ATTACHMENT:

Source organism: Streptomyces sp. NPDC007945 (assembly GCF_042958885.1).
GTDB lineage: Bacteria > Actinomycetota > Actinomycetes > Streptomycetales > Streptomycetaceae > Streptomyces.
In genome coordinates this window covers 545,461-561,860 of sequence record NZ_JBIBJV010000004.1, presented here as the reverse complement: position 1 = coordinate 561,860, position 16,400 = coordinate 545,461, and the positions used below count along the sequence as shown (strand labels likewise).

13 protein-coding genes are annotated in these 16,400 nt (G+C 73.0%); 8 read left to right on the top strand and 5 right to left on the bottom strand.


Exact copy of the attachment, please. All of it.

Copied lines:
Source organism: Streptomyces sp. NPDC007945 (assembly GCF_042958885.1).
GTDB lineage: Bacteria > Actinomycetota > Actinomycetes > Streptomycetales > Streptomycetaceae > Streptomyces.
In genome coordinates this window covers 545,461-561,860 of sequence record NZ_JBIBJV010000004.1, presented here as the reverse complement: position 1 = coordinate 561,860, position 16,400 = coordinate 545,461, and the positions used below count along the sequence as shown (strand labels likewise).

13 protein-coding genes are annotated in these 16,400 nt (G+C 73.0%); 8 read left to right on the top strand and 5 right to left on the bottom strand.